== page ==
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British Columbia's new flipping tax will have minimal effect on home pricing and affordability, says the BCREA.

Flipping Tax Will Have Minimal Effect: BCREA

The British Columbia government’s new flipping tax will not alter housing prices or enhance affordability, says the B.C. Real Estate Association in a new report.

The province has introduced a 20% flipping tax on the gain from a sale of a home, along with a pro-rated tax on sales up to within a two-year period. The new rules are designed to curb short-term speculative investment and have implications for condominium investors.

The tax will apply to properties and contract assignments and add to any existing federal or provincial property sales tax.

The BCREA estimates that the flipping tax will only decrease home sales 1% to 2% over a three-year period. Given the relatively small impact., As a result, housing and affordability will be essentially unchanged.

“I think that the cost of this policy, and the unintended consequences of it on the supply side of things, are more trouble than they’re worth in terms of the effect on affordability, which is very minimal,” BCREA Chief Economist Brendon Orgmundson told the Canadian Press.

But Paul Kershaw, a University of British Columbia policy professor, told CP that the the province is “recalibrating” around the principle of putting home ownership first and investment second, despite the small number of properties affected.

“We still need to turn our attention to the here and now, looking back at how much wealth has already been accumulated, and just putting in a flipping tax is not going to address that,” he told CP.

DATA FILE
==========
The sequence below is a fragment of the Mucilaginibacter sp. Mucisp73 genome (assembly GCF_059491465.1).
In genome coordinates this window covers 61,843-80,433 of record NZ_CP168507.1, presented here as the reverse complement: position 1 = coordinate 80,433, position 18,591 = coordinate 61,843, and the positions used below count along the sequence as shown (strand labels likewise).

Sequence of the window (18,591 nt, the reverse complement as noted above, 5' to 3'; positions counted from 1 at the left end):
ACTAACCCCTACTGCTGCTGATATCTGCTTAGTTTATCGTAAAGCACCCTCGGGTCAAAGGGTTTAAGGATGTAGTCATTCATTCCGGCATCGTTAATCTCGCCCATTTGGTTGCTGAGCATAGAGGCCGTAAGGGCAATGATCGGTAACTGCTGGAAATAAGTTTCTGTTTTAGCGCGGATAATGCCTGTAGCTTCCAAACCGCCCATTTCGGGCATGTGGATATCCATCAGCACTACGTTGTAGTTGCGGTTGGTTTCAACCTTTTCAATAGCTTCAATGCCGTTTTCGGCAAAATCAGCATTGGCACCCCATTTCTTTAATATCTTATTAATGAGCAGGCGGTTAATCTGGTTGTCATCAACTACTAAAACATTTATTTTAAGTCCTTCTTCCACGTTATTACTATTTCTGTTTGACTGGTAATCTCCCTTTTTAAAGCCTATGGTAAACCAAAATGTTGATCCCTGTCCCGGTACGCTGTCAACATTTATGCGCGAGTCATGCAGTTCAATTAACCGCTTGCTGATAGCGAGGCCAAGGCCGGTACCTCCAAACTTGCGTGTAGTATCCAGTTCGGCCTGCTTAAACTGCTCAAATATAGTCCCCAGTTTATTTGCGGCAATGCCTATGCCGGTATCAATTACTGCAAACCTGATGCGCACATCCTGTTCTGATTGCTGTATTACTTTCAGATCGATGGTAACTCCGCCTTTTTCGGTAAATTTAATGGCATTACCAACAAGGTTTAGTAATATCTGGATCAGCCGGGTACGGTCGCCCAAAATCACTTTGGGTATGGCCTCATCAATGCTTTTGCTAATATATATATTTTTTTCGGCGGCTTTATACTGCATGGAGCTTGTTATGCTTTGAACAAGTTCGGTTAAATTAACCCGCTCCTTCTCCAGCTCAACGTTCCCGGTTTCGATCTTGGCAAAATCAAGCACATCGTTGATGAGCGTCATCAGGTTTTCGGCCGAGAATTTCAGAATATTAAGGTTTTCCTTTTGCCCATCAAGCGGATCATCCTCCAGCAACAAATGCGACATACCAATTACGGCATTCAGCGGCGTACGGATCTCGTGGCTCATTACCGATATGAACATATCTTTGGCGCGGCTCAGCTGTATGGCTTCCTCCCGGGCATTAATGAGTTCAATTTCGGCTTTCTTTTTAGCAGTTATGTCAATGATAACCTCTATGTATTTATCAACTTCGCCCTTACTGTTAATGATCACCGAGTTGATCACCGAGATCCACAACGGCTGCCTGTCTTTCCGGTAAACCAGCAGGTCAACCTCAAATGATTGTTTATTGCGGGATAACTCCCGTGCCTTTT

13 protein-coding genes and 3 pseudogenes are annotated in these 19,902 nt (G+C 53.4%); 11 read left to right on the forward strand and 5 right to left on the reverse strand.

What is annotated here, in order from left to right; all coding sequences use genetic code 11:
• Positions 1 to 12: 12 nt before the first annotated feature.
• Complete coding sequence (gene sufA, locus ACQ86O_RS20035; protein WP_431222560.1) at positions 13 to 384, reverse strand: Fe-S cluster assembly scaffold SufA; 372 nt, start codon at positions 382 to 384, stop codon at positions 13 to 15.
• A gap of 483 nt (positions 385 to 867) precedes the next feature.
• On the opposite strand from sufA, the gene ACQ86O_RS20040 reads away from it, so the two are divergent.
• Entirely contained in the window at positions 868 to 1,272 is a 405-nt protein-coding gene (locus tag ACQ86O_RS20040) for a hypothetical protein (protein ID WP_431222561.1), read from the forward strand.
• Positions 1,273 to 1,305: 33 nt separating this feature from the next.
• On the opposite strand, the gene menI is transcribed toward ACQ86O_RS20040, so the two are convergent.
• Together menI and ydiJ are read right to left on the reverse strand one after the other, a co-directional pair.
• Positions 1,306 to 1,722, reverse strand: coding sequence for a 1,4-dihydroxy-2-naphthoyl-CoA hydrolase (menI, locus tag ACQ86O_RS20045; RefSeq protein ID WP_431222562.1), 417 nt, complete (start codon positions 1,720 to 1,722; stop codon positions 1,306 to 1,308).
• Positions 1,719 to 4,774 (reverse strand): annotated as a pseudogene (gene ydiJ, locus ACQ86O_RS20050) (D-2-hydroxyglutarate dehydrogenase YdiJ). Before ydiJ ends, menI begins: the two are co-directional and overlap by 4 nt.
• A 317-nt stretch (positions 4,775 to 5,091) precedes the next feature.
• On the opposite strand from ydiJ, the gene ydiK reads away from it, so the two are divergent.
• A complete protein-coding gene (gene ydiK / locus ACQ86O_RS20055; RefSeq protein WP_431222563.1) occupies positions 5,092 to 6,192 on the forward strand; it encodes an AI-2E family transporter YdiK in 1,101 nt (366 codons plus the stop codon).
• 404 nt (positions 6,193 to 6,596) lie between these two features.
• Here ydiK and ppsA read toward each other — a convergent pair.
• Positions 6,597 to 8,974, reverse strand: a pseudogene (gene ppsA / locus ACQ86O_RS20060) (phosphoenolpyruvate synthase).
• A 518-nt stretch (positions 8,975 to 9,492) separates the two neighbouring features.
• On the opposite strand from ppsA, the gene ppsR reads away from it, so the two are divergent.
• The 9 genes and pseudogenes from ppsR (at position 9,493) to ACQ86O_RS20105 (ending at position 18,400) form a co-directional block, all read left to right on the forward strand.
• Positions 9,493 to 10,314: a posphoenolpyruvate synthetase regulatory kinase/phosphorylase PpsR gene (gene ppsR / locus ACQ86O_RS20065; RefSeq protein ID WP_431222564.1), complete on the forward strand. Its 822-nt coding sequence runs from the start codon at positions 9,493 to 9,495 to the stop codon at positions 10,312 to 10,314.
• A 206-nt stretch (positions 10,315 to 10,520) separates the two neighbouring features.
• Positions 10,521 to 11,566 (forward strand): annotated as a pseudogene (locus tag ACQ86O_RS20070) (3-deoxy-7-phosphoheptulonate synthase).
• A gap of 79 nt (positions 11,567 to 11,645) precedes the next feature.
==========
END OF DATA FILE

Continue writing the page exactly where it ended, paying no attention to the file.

According to Ogmundson, about 10% of real estate transactions occur within two years of a purchase. Many would be exempted from the flipping tax because of several situations, including divorce and job relocation.

Photo: Stillhavn Real Estate Services


Inside The Story

Brendon OgmundsonB.C. Real Estate Association

About Monte Stewart

Monte Stewart serves as Content Director - Canada for Connect Commercial Real Estate. Based in Vancouver, British Columbia, Monte provides daily news coverage of major Canadian commercial real estate markets, including Vancouver, Toronto, Montreal and Calgary. He has written about the real estate sector for various media outlets and Avison Young since the early 2000s. In addition, he has covered sports, general news and business for several leading wire services and publications, including The Canadian Press, The Associated Press, The Calgary Herald, The Globe and Mail, Research Money, The Daily Oil Bulletin, Natural Gas World and The Toronto Star. Monte is active in his community as a youth basketball coach and raises funds for such charitable causes as Movember.

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